Beets:
3 medium (1 1/2- to 2-inch) beets with green tops attached; beets trimmed and scrubbed
1/2 cup thinly sliced shallots
1-3 green chilies, chopped fine (optional)

Beet greens mallung:
Beet greens very coarsely chopped (about 4 cups, ideally)
1/2 c. grated dried coconut (unsweetened)
1 t. lime juice
1/2 t. sugar
1/2 t. salt
1/4 t. pepper

Halibut:
4 6- to 7-ounce halibut fillets or mahi-mahi fillets (about 1 inch thick)
2 T lime juice
more salt and black pepper to grate over

1. Preheat oven to 450°F. Cover large rimmed baking sheet in foil and brush with 1 tablespoon oil. Mix chopped dill and grated peel in small bowl for gremolata.

2. Peel beets and slice into 1/4 to 1/3 inch thick slices; put in medium glass bowl; add enough water to cover beets halfway. Cover loosely with plastic wrap and microwave on high until just tender, 4-5 minutes. Uncover and drain. Return beets to same bowl, and add 1 tablespoon oil, 1 tablespoon gremolata, sliced shallots, and green chilies.  Sprinkle with salt and pepper; toss well.

3. Toss chopped beet greens in another medium bowl with 1 tablespoon oil, lime juice, sugar, salt, and pepper.

4. Spread beet slices in single layer on half of prepared baking sheet. Mound beet greens on other half of baking sheet.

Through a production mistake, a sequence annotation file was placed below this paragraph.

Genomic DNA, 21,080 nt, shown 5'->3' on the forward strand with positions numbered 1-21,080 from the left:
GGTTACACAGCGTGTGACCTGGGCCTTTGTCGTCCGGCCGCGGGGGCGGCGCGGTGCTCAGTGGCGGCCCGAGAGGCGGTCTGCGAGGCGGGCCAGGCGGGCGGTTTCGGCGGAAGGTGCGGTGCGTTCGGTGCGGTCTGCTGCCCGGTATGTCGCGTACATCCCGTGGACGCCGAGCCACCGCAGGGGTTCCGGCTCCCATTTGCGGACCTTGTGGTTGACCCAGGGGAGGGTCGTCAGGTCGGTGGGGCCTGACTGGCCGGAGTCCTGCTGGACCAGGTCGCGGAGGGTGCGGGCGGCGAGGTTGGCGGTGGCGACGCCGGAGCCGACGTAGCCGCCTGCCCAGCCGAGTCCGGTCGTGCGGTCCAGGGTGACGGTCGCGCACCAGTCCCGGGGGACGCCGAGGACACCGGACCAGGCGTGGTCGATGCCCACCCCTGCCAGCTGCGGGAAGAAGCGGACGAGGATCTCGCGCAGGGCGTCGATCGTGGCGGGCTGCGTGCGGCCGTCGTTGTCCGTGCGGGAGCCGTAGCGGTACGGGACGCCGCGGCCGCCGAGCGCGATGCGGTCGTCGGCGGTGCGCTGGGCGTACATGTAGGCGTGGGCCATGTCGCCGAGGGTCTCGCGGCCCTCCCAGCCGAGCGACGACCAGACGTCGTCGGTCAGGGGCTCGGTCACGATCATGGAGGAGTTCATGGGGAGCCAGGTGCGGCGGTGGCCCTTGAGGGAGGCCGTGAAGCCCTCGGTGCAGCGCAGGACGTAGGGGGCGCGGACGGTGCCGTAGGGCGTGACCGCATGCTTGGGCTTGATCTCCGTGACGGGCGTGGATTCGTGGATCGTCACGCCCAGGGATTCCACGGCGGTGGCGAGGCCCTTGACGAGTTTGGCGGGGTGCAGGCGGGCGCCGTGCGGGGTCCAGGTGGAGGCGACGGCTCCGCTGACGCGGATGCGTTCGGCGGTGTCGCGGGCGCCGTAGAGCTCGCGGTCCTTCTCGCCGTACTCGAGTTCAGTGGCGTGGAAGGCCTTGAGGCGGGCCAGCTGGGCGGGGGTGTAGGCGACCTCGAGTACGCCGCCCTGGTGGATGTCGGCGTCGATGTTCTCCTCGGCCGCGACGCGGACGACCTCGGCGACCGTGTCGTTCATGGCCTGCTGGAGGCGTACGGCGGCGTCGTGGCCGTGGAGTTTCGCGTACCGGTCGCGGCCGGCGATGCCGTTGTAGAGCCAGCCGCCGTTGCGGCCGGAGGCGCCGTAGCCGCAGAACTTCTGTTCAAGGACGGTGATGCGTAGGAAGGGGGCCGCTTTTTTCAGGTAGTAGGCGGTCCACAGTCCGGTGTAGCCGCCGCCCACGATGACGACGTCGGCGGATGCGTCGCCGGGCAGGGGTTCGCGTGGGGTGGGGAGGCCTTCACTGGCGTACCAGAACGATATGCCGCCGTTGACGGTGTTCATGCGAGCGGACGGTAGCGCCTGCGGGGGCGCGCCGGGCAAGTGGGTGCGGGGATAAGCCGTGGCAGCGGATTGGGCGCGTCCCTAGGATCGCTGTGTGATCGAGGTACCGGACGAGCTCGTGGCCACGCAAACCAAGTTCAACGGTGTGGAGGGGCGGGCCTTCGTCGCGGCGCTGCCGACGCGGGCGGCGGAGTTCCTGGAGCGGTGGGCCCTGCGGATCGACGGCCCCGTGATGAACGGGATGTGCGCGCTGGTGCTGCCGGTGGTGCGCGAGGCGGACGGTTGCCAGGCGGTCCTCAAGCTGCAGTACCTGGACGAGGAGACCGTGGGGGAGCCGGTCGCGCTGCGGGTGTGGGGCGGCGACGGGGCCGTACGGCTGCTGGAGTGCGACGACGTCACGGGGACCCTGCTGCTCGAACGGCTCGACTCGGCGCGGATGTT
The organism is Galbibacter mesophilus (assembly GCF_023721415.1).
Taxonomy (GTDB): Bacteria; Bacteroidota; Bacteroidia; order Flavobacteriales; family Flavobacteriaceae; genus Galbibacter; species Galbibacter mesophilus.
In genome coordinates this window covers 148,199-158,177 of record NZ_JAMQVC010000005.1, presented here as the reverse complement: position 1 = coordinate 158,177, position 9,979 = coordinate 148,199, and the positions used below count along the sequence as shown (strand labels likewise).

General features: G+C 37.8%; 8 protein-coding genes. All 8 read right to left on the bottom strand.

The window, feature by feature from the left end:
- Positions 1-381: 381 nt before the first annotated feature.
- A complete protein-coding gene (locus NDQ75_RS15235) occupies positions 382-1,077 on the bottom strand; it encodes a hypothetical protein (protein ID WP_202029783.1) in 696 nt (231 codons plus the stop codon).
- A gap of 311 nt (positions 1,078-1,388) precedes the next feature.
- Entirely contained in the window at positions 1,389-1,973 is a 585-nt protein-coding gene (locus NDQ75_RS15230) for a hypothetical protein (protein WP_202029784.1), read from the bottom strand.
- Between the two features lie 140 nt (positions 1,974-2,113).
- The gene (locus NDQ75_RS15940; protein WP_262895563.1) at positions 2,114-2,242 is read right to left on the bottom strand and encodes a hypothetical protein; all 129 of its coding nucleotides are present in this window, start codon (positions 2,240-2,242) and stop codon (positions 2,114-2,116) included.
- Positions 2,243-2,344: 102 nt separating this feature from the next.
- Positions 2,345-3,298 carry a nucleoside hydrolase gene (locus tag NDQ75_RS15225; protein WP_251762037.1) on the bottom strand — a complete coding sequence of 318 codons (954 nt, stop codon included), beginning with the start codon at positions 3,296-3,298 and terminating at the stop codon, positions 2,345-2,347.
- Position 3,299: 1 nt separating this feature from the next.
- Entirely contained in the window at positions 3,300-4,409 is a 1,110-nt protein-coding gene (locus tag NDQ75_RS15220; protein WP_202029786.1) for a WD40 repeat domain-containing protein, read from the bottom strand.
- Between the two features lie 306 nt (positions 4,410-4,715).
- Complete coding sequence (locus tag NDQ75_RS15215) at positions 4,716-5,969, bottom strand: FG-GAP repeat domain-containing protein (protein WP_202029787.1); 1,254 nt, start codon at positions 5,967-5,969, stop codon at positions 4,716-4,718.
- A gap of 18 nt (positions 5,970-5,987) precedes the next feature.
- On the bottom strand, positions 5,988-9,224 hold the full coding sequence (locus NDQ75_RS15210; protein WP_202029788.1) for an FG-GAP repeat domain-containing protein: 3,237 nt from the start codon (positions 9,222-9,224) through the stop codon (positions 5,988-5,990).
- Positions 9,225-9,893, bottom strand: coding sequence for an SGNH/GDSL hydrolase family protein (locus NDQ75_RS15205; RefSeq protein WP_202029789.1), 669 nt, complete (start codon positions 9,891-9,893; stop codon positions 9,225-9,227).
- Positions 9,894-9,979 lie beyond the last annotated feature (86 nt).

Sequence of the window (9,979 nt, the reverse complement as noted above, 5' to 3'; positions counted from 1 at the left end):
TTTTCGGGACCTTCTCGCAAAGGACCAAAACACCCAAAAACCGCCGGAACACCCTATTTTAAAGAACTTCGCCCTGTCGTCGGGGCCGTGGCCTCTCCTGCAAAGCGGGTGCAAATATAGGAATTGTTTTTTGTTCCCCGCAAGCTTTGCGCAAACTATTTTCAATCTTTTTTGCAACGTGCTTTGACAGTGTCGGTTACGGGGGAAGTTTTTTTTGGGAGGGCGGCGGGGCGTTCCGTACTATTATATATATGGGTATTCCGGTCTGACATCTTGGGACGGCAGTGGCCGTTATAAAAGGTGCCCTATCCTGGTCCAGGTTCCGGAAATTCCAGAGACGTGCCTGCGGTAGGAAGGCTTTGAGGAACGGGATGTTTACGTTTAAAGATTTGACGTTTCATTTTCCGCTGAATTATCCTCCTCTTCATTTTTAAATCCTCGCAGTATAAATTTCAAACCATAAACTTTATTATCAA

5. Sprinkle fish with salt and pepper; place fish fillets on top of beet greens and pour remaining lime juice over fish. Brush fish with remaining 2 tablespoons oil. Sprinkle fish with 2 tablespoons gremolata.

6. Roast fish and vegetables until fish is just opaque in center, about 10-12 minutes.

7. Divide fish and vegetables among plates. Sprinkle with remaining gremolata and serve.

Ginger-Garlic Chicken

(30-90 minutes, serves 6-8)

The timing on this is so variable because you can either do it the long way described below, the way my mother recommends, which is definitely a bit tastier — or you can do a much faster version, where you mix the spices with the chicken, skip the marinating, and then just sauté the chicken in the pan on medium-high until cooked through and serve. I use both methods, mostly depending on how much of a hurry I’m in. Regardless of which method you use, this dish is best served fresh; if it sits, the chicken will tend to dry up and not be as tasty.

NOTE: This is my daughter’s favorite chicken dish, and one she always greets with delight; she started eating it when she was about five, with no added chili powder. Over time, I’ve added a little more chili powder when feeding it to both kids, serving with milk to help them along; you can also use black pepper if you’d prefer.

1 heaping tsp ginger powder
1 heaping tsp garlic powder
1 heaping tsp turmeric
1 tsp salt
12 chicken thighs, about 2 lbs., deboned and cut bite-size
vegetable oil for frying
1/2 to 2 heaping tsp red chili powder (to taste, optional)

1. Mix first four spices in a large bowl; add chicken pieces and rub with your hands until well coated. Marinate 1/2 hour

2. Heat oil on high; add chili powder (if using) and cook 15 seconds, stirring.

3. Add chicken and sear on high, turning to brown all sides.

4. Reduce heat to low and cover; cook approximately 15-20 minutes, until meat is cooked through.

5. Uncover and cook until all the liquid is gone.

6. Tilt pan and push chicken pieces to one side; allow excess oil to drain to one side for 5 minutes. Remove chicken to dish and serve hot.